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Old 08-21-2014, 01:38 PM   #30
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ACA Open Enrollment is November?

I haven't gotten my COBRA packet yet, so don't know what the price will be.

My final date is in 2 weeks. I had looked at getting coverage for October through December but I guess I'd have little chance of meeting the deductible barring anything catastrophic.

So if the COBRA isn't too bad, use it through the end of the year should be the strategy?
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Old 08-21-2014, 02:02 PM   #31
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It depends. How much deductible have you used so far this year and how much is left? How much is the difference in premium? If you are using the same insurer, oftentimes the deductible will carry over (mine did).

If you have used very little and there is a substantial premium difference, then go with the lower premium. If you have used a lot of the deductible and/or the premium difference is slight, then stay with the COBRA.
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Old 08-21-2014, 02:25 PM   #32
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Same here, my coverage will end 12/31/14 I think. So given that, can I sign up on the exchange during open enrollment but delay ACA policy start until 3/1/15? That way I'll get the COBRA free ride for a couple months. I think this is very doable given that ACA open enrollment won't end until mid-Feb.

Reason why I'm interested is that it will essentially save me a couple of months' ACA Bronze 2015 premiums (assuming no health issues), and I won't get subsidies until 2016 so I'm paying full boat.

I don't think I would elect COBRA to get the extra 45 days then not pay the bill, that seems like stretching it a bit much. Can't they come after you for back payments since you elected coverage?
Careful here! There is no such thing as a "free ride". With COBRA, the following is true:

1) You have 60 days from the date of loss of coverage to elect COBRA. If you fail to elect within that window of time, you have no coverage and can no longer sign up under COBRA;

2) It's true, you have up to 45 days after electing COBRA to make the first payment. So in theory you could wait 60 days to sign up, then wait another 45 days to pay. However, you must make payment for the entire 105 days (60 days + 45 days), amounting to a hefty payment due. If you fail to make payment, all medical care during that 105 days--including appointments, prescriptions, etc.--will not be covered. You will be on the hook for the full amount of all cost of care during that period. OTOH, if you wait the entire 105 days but still make payment, your coverage will be retroactive back to your very first day of loss of coverage (when your employer's medical insurance ended for you).

3) Yes, if you don't take any prescriptions and believe you won't need medical attention during that 105 days, you could choose to elect, delay payment by 105 days, and if you should have an unfortunate accident during the 105 days, make the payment then, with medical care retroactively covered. Downside is getting medical care without coverage during that emergency: you'll end up calling your old HR department who will have to coordinate between your medical care provider and the insurance problem. It will be anything but fun and the last thing you'll need during a medical emergency.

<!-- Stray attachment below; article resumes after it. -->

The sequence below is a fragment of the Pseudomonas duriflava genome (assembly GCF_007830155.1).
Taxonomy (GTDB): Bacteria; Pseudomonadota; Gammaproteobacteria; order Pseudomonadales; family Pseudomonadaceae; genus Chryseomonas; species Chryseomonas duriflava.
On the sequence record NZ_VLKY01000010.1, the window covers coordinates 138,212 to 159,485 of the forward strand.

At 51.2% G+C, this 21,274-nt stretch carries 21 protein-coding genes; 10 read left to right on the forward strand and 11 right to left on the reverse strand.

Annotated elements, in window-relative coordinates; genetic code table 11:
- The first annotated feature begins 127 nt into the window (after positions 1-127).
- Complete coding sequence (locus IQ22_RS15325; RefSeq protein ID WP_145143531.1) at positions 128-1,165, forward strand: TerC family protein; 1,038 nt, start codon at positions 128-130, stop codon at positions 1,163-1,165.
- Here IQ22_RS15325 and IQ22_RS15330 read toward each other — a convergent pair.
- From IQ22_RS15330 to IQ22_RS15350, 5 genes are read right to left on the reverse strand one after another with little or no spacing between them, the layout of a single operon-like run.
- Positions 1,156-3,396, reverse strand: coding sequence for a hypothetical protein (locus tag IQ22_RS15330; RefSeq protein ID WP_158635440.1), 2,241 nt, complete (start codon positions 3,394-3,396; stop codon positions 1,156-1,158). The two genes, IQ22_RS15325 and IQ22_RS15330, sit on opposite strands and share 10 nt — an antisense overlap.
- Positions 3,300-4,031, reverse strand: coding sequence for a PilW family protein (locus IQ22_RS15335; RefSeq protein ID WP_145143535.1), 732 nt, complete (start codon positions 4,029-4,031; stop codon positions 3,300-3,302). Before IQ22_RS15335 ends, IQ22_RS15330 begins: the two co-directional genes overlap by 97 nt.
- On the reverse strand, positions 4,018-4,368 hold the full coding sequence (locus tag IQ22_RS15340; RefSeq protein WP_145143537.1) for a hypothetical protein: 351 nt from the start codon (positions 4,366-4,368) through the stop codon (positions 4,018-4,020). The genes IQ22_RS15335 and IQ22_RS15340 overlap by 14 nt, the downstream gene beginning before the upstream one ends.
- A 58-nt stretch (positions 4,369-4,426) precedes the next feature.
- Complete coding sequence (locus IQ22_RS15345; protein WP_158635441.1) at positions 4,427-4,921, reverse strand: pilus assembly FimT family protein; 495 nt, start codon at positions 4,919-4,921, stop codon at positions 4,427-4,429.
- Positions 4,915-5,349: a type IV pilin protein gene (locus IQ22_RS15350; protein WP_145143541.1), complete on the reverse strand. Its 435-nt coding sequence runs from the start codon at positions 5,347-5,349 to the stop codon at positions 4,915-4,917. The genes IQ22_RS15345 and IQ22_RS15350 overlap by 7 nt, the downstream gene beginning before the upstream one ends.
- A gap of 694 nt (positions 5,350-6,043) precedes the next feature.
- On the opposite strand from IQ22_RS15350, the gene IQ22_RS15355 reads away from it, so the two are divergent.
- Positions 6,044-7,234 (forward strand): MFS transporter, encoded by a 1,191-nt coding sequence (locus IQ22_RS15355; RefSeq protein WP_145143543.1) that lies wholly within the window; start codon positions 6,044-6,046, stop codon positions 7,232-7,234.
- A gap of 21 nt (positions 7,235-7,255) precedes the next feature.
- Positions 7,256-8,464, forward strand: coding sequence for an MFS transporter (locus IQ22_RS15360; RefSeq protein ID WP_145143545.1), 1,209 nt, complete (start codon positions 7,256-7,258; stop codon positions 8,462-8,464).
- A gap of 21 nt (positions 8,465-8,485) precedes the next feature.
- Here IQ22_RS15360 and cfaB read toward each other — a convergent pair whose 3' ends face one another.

Something to think about.

In California, you can get COBRA for 18 months, and get another 18 months under CAL-COBRA, for a total of 36 months medical coverage. If these turn out to be less than coverage under the ACA, as is my case, it's a good deal.
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Old 08-21-2014, 04:35 PM   #33
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I don't think I would elect COBRA to get the extra 45 days then not pay the bill, that seems like stretching it a bit much. Can't they come after you for back payments since you elected coverage?
They might not pay the claims while you were in arrears, but they can not cancel you until the 61st day and you are still not paid. If you don't pay after (say) 45 days and then you have a major expense, just make sure you retroactively pay all the premiums past due in addition to the current month and you will be covered. But yes, if you never paid it you'd be responsible for the large bill.

This is why there's not much risk with the strategy at certain times of year IF you do it right, but it could be risky if it's not done right or your retroactive payment isn't paid or credited timely enough.
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Old 08-21-2014, 05:06 PM   #34
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They might not pay the claims while you were in arrears, but they can not cancel you until the 61st day and you are still not paid. If you don't pay after (say) 45 days and then you have a major expense, just make sure you retroactively pay all the premiums past due in addition to the current month and you will be covered. But yes, if you never paid it you'd be responsible for the large bill.

This is why there's not much risk with the strategy at certain times of year IF you do it right, but it could be risky if it's not done right or your retroactive payment isn't paid or credited timely enough.
Agreed. IIRC there are no grace periods beyond the '60 + 45' days discussed. So you could be in DEEP dudu if that COBRA office were to somehow loose/misplace/ignore your 1st payment
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Old 08-21-2014, 06:01 PM   #35
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How much deductible have you used so far this year and how much is left? How much is the difference in premium? If you are using the same insurer, oftentimes the deductible will carry over (mine did).